On August 20, 1881 the New-York Tribune reported that four young children had been "rescued from a place called 'Hell's Kitchen'" at No. 551 West 39th Street. Calling the wooden building a "shanty," the article went on to say "The block in which this place is situated is considered one of the lowest and most dangerous localities in New York; across the street from 'Hell's Kitchen' is 'Battle Row,' and not far distant is 'Sebastopol,' two notorious resorts for criminals. It is made up of miserable huts and shanties built among the rocks."
While many of the ramshackle wooden buildings were given such monikers by the locals, it was Hell's Kitchen that would lend its name to the entire crime-ridden district from approximately 34th Street to 59th, and Eighth Avenue to the Hudson River.
But even as the Tribune printed its disturbing article, an effort to upgrade the living conditions of the poverty-stricken residents was underway. Among those involved in the charge was builder and developer Samuel McMillan. He was the president of the New York Building and Land Appraisement Co., a vice-president in the Mutual Bank, and the owner of his own construction firm, Samuel McMillan & Co.
McMillan not only purchased old structures throughout the district and replaced them with brick tenement buildings--a major step up for the residents--but in 1882 he made a move that no doubt astonished other well-to-do businessmen. He proved his confidence in the potential of the gritty area by deciding to move his family to Hell's Kitchen.
The block of West 42nd Street between Eighth and Ninth Avenues was marginal at best. A few blocks to the east were banks and businesses; but here only the brick Holy Cross Church offered visual relief from the squalor. Peter F. Crouch owned the wooden house and store at No. 327 West 42nd Street in 1882. But the following year, on November 3, the Real Estate Record & Builders' Guide announced that Samuel McMillan "is about to tear own the frame dwelling at No. 327 West Forty-second street...and to erect on the site a five-story brick and brown stone dwelling and store." The article added "Mr. McMillan will occupy the new building, both as a residence and for business purposes."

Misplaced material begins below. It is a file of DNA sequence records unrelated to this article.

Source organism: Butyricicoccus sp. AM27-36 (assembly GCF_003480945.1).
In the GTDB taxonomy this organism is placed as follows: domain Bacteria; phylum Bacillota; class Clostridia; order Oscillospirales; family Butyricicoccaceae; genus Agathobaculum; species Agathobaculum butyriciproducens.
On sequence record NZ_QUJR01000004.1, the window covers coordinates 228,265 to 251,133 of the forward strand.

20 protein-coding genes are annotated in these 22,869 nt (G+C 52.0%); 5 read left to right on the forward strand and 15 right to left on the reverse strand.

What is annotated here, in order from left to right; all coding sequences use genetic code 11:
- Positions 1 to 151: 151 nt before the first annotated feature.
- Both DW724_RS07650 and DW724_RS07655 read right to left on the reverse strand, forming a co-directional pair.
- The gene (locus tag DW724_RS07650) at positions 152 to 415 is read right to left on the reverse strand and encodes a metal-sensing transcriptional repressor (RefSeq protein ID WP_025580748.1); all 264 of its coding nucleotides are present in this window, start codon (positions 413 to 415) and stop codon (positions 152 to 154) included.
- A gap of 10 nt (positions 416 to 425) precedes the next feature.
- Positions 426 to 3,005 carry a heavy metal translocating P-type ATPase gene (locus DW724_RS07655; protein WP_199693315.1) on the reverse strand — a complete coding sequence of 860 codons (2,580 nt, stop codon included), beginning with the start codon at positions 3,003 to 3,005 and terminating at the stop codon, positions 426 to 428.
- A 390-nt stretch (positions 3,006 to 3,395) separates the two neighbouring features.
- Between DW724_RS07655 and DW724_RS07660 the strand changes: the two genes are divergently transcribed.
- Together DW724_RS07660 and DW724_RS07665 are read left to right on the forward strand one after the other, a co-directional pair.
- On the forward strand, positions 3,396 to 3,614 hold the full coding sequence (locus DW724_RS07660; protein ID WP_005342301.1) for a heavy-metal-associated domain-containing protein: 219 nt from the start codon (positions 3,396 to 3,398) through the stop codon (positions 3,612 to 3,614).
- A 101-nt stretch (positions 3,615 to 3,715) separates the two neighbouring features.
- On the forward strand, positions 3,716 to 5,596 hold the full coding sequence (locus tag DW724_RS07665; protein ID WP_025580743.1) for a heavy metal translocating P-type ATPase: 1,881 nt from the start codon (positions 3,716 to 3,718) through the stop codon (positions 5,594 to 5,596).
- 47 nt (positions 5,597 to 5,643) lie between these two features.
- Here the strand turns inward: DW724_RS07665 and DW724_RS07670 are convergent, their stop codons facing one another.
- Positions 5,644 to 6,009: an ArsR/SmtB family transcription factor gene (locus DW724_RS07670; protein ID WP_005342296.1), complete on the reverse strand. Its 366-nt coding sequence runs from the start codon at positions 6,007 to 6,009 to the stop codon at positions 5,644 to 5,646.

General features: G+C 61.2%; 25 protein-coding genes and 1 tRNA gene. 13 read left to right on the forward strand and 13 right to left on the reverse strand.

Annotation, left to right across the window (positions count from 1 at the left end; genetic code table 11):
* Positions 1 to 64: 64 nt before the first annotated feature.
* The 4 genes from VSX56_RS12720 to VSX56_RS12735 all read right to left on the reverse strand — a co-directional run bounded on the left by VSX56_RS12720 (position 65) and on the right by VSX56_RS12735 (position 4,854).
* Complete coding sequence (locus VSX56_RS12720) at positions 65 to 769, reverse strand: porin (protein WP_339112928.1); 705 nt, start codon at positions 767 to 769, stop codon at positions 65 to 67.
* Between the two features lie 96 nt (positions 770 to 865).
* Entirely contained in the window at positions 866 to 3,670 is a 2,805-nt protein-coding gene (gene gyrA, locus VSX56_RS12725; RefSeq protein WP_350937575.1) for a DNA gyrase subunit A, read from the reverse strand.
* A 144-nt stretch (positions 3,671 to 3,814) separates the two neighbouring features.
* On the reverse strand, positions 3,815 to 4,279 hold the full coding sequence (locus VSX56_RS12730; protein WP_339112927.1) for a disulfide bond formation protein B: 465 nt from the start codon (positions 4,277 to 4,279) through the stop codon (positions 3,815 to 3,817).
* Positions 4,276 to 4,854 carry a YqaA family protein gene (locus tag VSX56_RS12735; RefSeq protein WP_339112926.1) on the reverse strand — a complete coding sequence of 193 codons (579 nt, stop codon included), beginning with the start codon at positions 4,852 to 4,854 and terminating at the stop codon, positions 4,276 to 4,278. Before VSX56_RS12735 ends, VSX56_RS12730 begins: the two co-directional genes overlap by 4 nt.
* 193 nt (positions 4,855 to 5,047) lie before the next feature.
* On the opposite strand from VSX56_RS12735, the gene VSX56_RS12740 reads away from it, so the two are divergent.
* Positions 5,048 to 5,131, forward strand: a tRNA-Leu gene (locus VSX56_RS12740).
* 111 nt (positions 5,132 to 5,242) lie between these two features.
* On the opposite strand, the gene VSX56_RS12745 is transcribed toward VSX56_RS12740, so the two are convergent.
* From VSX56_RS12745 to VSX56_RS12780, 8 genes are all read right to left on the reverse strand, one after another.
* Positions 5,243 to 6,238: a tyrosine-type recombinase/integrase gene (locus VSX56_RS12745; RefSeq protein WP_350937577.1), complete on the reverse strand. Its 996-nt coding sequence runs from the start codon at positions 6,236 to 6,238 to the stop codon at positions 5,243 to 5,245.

For his architects McMillan chose the firm of Thom & Wilson, who were currently busy producing rows of houses on the Upper East and West Sides. For McMillan's structure, projected to cost $25,000 (more than $580,000 today), they turned to the highly popular Queen Anne style. Ignoring the sordid surroundings, they produced a handsome structure that would have comfortably fit into any other Manhattan neighborhood.
Above the two-story commercial front, where McMillan would install his business offices, the building was faced in red brick and trimmed in brownstone and terra cotta tiles. Each of the windows was provided a balcony--a means of relief on sticky summer nights. Thom & Wilson crowned it with a triangular pressed metal parapet and cornice containing a geometric sunburst, a common Queen Anne motif.
If McMillan intended the upper portion of the building to be his private residence as the Record & Guide suggested, he changed his mind. His wife's sister and her husband, Leon E. Baily, appear to have been living in an apartment here when Mrs. Baily died on Friday, August 24, 1888 (newspapers announced that she died "at the residence of her brother-in-law"). Leon E. Baily was a funeral director. His wife's funeral was held in the apartments on August 27 before proceeding to Holy Cross Church nearly next door.
By the mid-1890s Patrick F. Trainor and his wife were living in an apartment here. An American success story, he was born in Scotland in 1863 and brought to America as a child. After his public school education he worked for the American District Telegraph Company, later becoming manager of the Baltimore and Ohio Telegraph Company in Baltimore, then assistant general manager for that company in Washington.
|Patrick F. Trainor was an Assemblyman when he lived here. New-York Tribune December 26, 1902 (copyright expired)|
In the meantime there was trouble at ground level at No. 327. Samuel McMillan had two partners in Samuel McMillan & Co.--James W. Pacey and William Young. Pacey also ran Pacey & Whipple from the address, a finish carpentry firm that manufactured interior trim, window frames, sashes and doors. It may have been that perceived conflict of interest which resulted in what appears to have been a messy parting of the ways.